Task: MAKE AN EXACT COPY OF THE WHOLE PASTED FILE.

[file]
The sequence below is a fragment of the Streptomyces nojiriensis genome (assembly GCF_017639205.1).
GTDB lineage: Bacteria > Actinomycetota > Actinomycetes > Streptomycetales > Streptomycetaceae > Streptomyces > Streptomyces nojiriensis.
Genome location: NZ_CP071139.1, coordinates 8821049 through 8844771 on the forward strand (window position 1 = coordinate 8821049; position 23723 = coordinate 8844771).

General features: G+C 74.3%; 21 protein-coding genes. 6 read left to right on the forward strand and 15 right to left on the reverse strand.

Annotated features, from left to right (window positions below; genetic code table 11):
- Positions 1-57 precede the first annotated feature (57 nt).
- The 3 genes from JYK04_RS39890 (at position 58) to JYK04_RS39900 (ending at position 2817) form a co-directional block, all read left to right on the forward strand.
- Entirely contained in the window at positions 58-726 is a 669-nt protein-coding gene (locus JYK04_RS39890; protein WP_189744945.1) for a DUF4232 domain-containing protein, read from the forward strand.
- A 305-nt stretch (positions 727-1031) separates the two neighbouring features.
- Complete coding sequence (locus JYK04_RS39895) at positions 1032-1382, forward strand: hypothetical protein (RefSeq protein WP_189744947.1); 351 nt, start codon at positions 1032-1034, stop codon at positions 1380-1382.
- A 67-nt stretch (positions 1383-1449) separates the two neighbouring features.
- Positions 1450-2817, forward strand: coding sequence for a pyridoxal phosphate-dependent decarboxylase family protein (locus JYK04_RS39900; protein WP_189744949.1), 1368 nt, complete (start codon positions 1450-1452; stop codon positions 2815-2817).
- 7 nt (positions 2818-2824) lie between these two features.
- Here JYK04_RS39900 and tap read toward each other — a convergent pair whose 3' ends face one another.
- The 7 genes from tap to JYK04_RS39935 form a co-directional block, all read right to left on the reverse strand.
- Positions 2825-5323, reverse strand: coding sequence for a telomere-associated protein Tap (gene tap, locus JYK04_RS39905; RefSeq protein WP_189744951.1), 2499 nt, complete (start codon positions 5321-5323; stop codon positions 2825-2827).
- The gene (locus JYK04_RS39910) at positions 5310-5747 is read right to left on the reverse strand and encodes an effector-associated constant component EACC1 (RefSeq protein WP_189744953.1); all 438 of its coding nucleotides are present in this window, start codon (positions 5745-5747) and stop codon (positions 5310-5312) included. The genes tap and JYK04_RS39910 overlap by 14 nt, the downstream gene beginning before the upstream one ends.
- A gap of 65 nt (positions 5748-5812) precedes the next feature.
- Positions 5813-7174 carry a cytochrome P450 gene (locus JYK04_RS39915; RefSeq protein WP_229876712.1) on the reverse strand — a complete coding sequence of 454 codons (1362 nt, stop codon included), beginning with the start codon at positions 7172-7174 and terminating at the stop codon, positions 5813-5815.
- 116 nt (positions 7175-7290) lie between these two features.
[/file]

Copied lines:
The sequence below is a fragment of the Streptomyces nojiriensis genome (assembly GCF_017639205.1).
GTDB lineage: Bacteria > Actinomycetota > Actinomycetes > Streptomycetales > Streptomycetaceae > Streptomyces > Streptomyces nojiriensis.
Genome location: NZ_CP071139.1, coordinates 8821049 through 8844771 on the forward strand (window position 1 = coordinate 8821049; position 23723 = coordinate 8844771).

General features: G+C 74.3%; 21 protein-coding genes. 6 read left to right on the forward strand and 15 right to left on the reverse strand.

Annotated features, from left to right (window positions below; genetic code table 11):
- Positions 1-57 precede the first annotated feature (57 nt).
- The 3 genes from JYK04_RS39890 (at position 58) to JYK04_RS39900 (ending at position 2817) form a co-directional block, all read left to right on the forward strand.
- Entirely contained in the window at positions 58-726 is a 669-nt protein-coding gene (locus JYK04_RS39890; protein WP_189744945.1) for a DUF4232 domain-containing protein, read from the forward strand.
- A 305-nt stretch (positions 727-1031) separates the two neighbouring features.
- Complete coding sequence (locus JYK04_RS39895) at positions 1032-1382, forward strand: hypothetical protein (RefSeq protein WP_189744947.1); 351 nt, start codon at positions 1032-1034, stop codon at positions 1380-1382.
- A 67-nt stretch (positions 1383-1449) separates the two neighbouring features.
- Positions 1450-2817, forward strand: coding sequence for a pyridoxal phosphate-dependent decarboxylase family protein (locus JYK04_RS39900; protein WP_189744949.1), 1368 nt, complete (start codon positions 1450-1452; stop codon positions 2815-2817).
- 7 nt (positions 2818-2824) lie between these two features.
- Here JYK04_RS39900 and tap read toward each other — a convergent pair whose 3' ends face one another.
- The 7 genes from tap to JYK04_RS39935 form a co-directional block, all read right to left on the reverse strand.
- Positions 2825-5323, reverse strand: coding sequence for a telomere-associated protein Tap (gene tap, locus JYK04_RS39905; RefSeq protein WP_189744951.1), 2499 nt, complete (start codon positions 5321-5323; stop codon positions 2825-2827).
- The gene (locus JYK04_RS39910) at positions 5310-5747 is read right to left on the reverse strand and encodes an effector-associated constant component EACC1 (RefSeq protein WP_189744953.1); all 438 of its coding nucleotides are present in this window, start codon (positions 5745-5747) and stop codon (positions 5310-5312) included. The genes tap and JYK04_RS39910 overlap by 14 nt, the downstream gene beginning before the upstream one ends.
- A gap of 65 nt (positions 5748-5812) precedes the next feature.
- Positions 5813-7174 carry a cytochrome P450 gene (locus JYK04_RS39915; RefSeq protein WP_229876712.1) on the reverse strand — a complete coding sequence of 454 codons (1362 nt, stop codon included), beginning with the start codon at positions 7172-7174 and terminating at the stop codon, positions 5813-5815.
- 116 nt (positions 7175-7290) lie between these two features.